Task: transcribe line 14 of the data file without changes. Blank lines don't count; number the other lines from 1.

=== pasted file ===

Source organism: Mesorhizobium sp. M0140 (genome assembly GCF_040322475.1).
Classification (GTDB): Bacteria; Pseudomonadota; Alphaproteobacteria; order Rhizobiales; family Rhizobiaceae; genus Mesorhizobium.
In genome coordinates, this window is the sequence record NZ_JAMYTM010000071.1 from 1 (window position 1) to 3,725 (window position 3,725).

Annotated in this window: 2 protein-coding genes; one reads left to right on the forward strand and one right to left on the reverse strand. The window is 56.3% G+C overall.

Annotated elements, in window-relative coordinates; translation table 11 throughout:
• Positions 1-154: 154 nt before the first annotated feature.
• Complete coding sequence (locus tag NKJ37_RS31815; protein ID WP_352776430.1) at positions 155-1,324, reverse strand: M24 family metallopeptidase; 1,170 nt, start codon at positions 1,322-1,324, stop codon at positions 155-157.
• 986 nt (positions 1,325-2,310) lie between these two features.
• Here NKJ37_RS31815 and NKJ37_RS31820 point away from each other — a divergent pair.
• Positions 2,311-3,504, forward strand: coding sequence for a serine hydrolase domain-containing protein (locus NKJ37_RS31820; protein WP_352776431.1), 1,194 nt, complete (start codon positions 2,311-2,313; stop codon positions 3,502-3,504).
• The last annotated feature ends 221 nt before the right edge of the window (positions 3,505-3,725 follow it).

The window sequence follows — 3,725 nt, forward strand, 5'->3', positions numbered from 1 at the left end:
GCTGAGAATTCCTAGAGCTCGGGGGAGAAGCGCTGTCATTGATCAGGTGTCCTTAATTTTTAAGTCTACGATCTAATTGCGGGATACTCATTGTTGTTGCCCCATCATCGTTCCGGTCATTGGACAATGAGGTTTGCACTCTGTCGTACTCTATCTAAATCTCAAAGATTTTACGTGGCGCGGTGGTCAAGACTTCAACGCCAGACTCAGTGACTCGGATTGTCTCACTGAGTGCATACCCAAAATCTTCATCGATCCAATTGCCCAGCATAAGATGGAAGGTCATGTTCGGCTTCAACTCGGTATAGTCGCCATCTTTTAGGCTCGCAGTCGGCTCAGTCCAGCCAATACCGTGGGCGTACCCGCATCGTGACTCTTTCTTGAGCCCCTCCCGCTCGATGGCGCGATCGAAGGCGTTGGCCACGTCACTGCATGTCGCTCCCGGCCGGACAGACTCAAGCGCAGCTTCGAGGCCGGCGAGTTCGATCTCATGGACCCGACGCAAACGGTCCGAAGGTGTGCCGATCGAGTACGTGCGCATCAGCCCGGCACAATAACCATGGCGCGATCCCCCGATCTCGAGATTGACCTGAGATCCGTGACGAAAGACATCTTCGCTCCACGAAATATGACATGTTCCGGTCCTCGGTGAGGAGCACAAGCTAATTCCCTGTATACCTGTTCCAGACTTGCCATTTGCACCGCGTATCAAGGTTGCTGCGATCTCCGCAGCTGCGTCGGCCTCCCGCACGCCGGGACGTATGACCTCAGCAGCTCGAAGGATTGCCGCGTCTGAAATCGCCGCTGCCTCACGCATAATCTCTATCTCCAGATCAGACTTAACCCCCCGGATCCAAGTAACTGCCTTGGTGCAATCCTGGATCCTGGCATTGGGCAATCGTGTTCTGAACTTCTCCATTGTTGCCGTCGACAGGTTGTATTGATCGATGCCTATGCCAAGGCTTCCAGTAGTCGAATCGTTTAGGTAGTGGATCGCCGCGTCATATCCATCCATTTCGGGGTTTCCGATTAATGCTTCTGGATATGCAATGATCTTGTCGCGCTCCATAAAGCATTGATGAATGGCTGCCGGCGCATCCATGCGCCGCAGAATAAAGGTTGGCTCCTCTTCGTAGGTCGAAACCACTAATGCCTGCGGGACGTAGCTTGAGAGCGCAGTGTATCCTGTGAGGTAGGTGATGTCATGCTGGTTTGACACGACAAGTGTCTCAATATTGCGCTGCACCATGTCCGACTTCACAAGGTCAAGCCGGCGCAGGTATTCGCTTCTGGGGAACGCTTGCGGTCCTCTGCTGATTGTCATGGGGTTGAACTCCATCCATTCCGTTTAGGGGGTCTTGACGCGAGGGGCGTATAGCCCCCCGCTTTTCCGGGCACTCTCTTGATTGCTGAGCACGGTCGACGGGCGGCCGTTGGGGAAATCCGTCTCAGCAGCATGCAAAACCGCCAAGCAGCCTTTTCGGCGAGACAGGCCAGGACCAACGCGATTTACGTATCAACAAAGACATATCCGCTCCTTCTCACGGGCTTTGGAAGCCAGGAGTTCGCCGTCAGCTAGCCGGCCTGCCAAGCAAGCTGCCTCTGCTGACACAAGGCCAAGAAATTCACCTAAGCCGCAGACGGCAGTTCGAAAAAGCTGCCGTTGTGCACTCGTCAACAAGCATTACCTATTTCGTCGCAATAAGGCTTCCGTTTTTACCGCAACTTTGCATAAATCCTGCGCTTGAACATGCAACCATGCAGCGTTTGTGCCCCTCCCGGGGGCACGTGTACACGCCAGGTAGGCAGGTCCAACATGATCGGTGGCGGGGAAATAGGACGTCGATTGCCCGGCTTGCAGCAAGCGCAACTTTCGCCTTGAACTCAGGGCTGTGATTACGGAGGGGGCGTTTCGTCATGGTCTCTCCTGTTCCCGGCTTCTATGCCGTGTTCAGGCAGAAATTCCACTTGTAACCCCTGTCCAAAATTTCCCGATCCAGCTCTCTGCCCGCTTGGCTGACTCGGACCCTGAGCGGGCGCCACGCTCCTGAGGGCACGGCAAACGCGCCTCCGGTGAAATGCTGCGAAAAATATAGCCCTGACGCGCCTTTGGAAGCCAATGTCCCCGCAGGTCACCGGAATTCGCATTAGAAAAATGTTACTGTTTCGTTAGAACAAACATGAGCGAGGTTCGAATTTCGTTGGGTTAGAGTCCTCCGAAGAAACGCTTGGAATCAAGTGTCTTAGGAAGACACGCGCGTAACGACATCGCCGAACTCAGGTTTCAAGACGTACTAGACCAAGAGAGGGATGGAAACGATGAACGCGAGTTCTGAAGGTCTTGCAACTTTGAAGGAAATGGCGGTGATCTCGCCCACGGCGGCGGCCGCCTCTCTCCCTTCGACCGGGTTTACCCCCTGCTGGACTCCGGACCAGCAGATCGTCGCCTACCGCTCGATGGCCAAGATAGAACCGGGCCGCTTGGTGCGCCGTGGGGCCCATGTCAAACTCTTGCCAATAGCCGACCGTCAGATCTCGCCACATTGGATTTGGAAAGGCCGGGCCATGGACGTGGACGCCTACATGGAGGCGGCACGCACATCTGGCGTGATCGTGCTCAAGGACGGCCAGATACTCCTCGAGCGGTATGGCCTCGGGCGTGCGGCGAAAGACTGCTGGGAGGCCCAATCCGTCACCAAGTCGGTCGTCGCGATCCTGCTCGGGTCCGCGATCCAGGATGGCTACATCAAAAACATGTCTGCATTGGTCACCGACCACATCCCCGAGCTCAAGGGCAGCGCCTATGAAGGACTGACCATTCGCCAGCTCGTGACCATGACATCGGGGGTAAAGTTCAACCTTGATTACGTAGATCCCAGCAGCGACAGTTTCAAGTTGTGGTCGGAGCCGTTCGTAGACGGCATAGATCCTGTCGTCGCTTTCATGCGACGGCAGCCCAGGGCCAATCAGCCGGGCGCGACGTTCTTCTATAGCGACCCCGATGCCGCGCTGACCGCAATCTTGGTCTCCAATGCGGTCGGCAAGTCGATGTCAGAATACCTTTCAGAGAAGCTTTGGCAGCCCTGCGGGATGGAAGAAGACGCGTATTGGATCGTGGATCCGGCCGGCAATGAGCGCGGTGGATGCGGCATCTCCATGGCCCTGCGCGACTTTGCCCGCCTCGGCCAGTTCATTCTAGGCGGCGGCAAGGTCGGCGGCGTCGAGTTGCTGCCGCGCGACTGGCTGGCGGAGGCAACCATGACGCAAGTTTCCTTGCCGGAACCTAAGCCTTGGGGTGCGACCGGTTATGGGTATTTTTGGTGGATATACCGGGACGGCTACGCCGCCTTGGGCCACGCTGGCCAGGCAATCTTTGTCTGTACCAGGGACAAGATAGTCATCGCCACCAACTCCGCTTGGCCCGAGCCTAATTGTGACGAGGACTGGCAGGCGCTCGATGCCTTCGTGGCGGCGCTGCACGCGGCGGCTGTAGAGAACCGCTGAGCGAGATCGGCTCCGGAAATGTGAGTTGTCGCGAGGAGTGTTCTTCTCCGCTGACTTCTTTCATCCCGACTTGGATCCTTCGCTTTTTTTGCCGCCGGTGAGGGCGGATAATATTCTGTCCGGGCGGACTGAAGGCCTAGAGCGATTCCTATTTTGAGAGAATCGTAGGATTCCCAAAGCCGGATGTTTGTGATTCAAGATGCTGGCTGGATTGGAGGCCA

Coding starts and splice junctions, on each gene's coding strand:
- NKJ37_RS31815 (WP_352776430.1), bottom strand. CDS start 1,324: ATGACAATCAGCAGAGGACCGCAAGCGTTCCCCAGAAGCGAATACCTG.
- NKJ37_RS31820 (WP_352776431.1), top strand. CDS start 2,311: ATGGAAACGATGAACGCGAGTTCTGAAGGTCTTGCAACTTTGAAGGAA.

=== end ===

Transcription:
Coding starts and splice junctions, on each gene's coding strand: